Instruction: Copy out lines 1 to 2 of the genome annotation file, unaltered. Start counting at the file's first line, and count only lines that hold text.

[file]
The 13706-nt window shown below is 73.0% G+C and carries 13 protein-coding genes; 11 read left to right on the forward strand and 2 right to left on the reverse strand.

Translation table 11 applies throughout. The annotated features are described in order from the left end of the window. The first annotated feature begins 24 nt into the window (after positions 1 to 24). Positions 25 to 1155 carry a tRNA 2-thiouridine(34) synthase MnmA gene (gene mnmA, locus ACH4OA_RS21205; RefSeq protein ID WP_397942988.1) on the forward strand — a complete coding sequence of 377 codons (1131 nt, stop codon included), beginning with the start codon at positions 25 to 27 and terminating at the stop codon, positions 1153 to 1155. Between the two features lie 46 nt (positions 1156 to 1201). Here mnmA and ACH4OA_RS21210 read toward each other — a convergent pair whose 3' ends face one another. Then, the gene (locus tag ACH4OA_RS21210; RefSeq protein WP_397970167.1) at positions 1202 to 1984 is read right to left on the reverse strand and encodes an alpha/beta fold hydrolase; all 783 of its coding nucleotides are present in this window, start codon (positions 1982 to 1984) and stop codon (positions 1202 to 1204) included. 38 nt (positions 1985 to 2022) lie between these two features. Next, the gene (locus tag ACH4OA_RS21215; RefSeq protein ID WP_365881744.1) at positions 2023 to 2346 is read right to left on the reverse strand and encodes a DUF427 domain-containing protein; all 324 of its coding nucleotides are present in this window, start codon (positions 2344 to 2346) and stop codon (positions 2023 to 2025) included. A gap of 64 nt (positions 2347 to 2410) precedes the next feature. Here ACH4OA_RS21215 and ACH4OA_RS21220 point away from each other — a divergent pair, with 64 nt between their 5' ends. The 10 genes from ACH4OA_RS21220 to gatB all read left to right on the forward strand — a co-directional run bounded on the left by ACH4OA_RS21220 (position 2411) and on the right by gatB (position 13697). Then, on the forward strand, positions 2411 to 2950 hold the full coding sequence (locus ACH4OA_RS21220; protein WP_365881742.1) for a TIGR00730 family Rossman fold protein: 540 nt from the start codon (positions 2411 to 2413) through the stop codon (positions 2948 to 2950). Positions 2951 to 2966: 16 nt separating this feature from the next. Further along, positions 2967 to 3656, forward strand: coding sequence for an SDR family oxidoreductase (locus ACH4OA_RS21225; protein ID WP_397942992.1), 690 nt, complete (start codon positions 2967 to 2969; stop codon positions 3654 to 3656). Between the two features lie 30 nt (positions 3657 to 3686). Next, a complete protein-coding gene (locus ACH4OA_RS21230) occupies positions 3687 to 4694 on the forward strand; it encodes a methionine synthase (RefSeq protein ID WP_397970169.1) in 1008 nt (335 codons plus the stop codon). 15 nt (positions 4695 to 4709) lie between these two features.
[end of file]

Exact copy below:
The 13706-nt window shown below is 73.0% G+C and carries 13 protein-coding genes; 11 read left to right on the forward strand and 2 right to left on the reverse strand.

Translation table 11 applies throughout. The annotated features are described in order from the left end of the window. The first annotated feature begins 24 nt into the window (after positions 1 to 24). Positions 25 to 1155 carry a tRNA 2-thiouridine(34) synthase MnmA gene (gene mnmA, locus ACH4OA_RS21205; RefSeq protein ID WP_397942988.1) on the forward strand — a complete coding sequence of 377 codons (1131 nt, stop codon included), beginning with the start codon at positions 25 to 27 and terminating at the stop codon, positions 1153 to 1155. Between the two features lie 46 nt (positions 1156 to 1201). Here mnmA and ACH4OA_RS21210 read toward each other — a convergent pair whose 3' ends face one another. Then, the gene (locus tag ACH4OA_RS21210; RefSeq protein WP_397970167.1) at positions 1202 to 1984 is read right to left on the reverse strand and encodes an alpha/beta fold hydrolase; all 783 of its coding nucleotides are present in this window, start codon (positions 1982 to 1984) and stop codon (positions 1202 to 1204) included. 38 nt (positions 1985 to 2022) lie between these two features. Next, the gene (locus tag ACH4OA_RS21215; RefSeq protein ID WP_365881744.1) at positions 2023 to 2346 is read right to left on the reverse strand and encodes a DUF427 domain-containing protein; all 324 of its coding nucleotides are present in this window, start codon (positions 2344 to 2346) and stop codon (positions 2023 to 2025) included. A gap of 64 nt (positions 2347 to 2410) precedes the next feature. Here ACH4OA_RS21215 and ACH4OA_RS21220 point away from each other — a divergent pair, with 64 nt between their 5' ends. The 10 genes from ACH4OA_RS21220 to gatB all read left to right on the forward strand — a co-directional run bounded on the left by ACH4OA_RS21220 (position 2411) and on the right by gatB (position 13697). Then, on the forward strand, positions 2411 to 2950 hold the full coding sequence (locus ACH4OA_RS21220; protein WP_365881742.1) for a TIGR00730 family Rossman fold protein: 540 nt from the start codon (positions 2411 to 2413) through the stop codon (positions 2948 to 2950). Positions 2951 to 2966: 16 nt separating this feature from the next. Further along, positions 2967 to 3656, forward strand: coding sequence for an SDR family oxidoreductase (locus ACH4OA_RS21225; protein ID WP_397942992.1), 690 nt, complete (start codon positions 2967 to 2969; stop codon positions 3654 to 3656). Between the two features lie 30 nt (positions 3657 to 3686). Next, a complete protein-coding gene (locus ACH4OA_RS21230) occupies positions 3687 to 4694 on the forward strand; it encodes a methionine synthase (RefSeq protein ID WP_397970169.1) in 1008 nt (335 codons plus the stop codon). 15 nt (positions 4695 to 4709) lie between these two features.